Deadly violence in Syria after Friday prayers


At least 11 people are reported to have been killed by security forces in Syria as tens of thousands of protesters across the country demand the downfall of the regime.

Violence flared during the mass demonstrations after the first Friday prayers of Ramadan, with police using live bullets as well as tear gas to try to disperse the crowds.

In a suburb of the capital Damascus, protesters hid behind walls as the shooting continued, occasionally emerging to throw rocks towards the police.

Videos posted online also show marches taking place in towns and cities across the country on what has been dubbed “God Is With Us Friday”.

In Hama, residents awoke to the sounds of a battle as government tanks continued their offensive in the city, but thousands still dared to venture out to call for President Bashar al Assad to go.

Human rights organisations say as many as 200 people have been killed in Hama since Sunday, when the latest regime offensive began.

“People are being slaughtered like sheep while walking in the street,” one resident said.

“I saw with my own eyes one young boy on a motorcycle carrying vegetables run over by a tank,” he said.

Food supplies to the city, along with water and electricity, have been cut off and the hospitals are reported to be running out of supplies.

Syrian state television showed pictures in the city of damaged buildings and wreckage in the streets.

Other videos posted online showed dozens of tanks on low-loader trucks being moved into Hama.

The fresh attacks come as the US government imposed further sanctions on the country in a bid to stop Mr Assad’s brutal crackdown on opposition protesters.

Hama has been under military siege as the president tries to crush a growing five-month uprising.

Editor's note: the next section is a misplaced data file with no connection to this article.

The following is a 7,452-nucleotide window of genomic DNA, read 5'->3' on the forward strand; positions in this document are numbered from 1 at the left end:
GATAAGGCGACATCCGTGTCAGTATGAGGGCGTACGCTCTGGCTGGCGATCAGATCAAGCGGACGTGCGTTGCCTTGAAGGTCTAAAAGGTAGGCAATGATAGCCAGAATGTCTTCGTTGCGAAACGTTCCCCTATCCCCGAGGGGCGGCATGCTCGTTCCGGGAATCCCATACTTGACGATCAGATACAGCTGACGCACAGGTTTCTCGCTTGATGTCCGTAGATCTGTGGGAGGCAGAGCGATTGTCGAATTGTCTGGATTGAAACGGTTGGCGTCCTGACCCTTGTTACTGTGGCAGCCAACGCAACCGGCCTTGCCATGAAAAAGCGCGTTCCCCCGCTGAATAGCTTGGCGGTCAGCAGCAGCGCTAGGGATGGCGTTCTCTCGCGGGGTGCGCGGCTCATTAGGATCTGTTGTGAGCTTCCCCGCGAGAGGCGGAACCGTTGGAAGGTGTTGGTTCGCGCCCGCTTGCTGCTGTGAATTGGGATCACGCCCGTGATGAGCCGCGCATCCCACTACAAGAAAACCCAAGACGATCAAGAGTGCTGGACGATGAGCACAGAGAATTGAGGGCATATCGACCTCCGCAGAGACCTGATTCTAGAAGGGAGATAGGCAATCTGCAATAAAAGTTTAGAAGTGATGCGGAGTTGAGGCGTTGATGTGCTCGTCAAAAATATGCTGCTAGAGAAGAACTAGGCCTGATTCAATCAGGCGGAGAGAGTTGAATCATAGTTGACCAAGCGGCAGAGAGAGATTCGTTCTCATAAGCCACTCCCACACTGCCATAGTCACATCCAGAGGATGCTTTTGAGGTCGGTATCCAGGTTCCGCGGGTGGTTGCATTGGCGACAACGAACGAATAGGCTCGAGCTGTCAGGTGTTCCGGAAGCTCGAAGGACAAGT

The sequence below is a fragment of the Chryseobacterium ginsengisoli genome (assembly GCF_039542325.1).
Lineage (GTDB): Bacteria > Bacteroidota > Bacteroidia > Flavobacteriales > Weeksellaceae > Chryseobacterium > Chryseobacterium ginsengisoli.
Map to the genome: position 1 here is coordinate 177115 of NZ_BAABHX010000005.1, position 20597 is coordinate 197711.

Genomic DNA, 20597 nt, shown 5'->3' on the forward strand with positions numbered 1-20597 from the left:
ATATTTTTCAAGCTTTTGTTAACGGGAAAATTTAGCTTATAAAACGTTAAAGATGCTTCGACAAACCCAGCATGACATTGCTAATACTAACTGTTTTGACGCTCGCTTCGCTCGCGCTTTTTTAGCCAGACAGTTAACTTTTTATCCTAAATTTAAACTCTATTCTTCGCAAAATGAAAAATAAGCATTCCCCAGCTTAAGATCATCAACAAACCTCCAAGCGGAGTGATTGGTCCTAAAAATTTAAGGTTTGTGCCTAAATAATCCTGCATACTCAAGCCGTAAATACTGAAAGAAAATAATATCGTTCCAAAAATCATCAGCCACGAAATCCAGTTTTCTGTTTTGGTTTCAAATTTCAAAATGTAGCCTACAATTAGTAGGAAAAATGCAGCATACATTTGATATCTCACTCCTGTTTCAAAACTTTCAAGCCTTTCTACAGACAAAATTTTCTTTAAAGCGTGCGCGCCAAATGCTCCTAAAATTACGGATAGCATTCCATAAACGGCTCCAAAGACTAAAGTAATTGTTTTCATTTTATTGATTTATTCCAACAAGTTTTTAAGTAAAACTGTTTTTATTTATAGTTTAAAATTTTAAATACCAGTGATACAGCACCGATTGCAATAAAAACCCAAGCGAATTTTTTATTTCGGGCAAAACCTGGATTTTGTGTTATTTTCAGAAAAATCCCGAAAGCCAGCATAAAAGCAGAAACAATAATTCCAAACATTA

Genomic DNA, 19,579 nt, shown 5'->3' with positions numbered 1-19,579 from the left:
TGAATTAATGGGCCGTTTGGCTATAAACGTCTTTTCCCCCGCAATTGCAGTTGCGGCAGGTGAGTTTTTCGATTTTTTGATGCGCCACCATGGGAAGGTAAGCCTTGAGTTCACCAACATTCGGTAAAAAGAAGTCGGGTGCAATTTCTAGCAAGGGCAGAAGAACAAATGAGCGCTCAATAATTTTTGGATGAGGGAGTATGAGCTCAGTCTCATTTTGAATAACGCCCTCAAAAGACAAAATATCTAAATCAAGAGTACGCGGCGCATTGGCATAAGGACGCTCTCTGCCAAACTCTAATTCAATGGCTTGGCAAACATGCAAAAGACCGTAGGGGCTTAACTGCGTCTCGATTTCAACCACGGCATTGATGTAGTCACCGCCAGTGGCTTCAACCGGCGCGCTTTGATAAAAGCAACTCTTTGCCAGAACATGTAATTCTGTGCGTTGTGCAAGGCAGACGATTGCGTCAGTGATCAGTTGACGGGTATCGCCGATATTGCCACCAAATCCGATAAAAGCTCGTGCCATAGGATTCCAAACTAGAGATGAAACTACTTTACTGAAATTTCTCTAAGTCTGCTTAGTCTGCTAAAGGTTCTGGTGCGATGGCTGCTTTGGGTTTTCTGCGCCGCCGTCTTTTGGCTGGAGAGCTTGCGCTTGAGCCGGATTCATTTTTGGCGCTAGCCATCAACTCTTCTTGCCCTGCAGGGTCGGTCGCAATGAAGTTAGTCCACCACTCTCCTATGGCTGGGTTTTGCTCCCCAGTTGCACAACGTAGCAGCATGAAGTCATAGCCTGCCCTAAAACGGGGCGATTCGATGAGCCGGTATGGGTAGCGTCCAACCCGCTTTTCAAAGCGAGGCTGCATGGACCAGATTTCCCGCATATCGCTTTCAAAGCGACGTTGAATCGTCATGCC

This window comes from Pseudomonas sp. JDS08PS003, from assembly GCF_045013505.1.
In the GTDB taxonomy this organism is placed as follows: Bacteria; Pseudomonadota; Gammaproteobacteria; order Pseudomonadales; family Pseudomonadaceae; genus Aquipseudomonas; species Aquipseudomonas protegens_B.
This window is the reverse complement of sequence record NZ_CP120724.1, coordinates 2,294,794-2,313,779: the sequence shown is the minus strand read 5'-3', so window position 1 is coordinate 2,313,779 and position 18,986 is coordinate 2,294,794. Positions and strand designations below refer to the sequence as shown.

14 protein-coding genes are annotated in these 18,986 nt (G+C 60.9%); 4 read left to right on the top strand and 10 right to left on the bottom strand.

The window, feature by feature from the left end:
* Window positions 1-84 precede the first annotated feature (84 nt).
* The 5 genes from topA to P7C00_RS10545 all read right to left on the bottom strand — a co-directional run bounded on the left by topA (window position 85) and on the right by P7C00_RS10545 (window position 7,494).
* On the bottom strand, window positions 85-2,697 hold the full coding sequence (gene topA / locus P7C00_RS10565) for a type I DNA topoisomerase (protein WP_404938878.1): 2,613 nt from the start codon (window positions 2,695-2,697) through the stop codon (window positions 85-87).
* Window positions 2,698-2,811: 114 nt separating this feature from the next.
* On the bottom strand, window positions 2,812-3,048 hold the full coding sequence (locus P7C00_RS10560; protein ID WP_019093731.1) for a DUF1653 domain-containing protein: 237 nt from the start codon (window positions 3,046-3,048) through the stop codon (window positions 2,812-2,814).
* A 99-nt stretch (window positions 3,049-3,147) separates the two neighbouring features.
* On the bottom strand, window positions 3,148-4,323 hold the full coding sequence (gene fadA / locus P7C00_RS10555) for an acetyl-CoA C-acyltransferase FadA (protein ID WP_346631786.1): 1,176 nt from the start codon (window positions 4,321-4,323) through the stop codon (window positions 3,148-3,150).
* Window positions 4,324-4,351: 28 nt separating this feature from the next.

The violent offensive has sparked growing international condemnation with world leaders calling on Mr Assad to step down.

The US government reacted by imposing sanctions against the president’s confidante Muhammad Hamsho and his firm, Hamsho International Group, freezing all assets in US jurisdictions and barring Americans from doing business with them.

The measure follows the White House introducing similar sanctions on Mr Assad and several senior Syrian officials in May.

It also comes days after the European Union expanded asset freezes and travel bans to take in five more military and government officials from Syria, bringing the number of people targeted by the EU to 35, including Mr Assad.

US Secretary of State Hillary Clinton said the death toll in the “incredible tragedy” unfolding on Syrian streets is “numbing”.

She accused the Syrian government of killing more than 2,000 of its own citizens.

“The shooting death of a one-year-old recently by the Syrian regime’s tanks and troops is a very stark example of what is going on,” she said.

Russian president Dmitri Medvedev said the number of deaths “causes us grave concern” and he warned Mr Assad that he would face a “sad fate” if he fails to introduce reforms.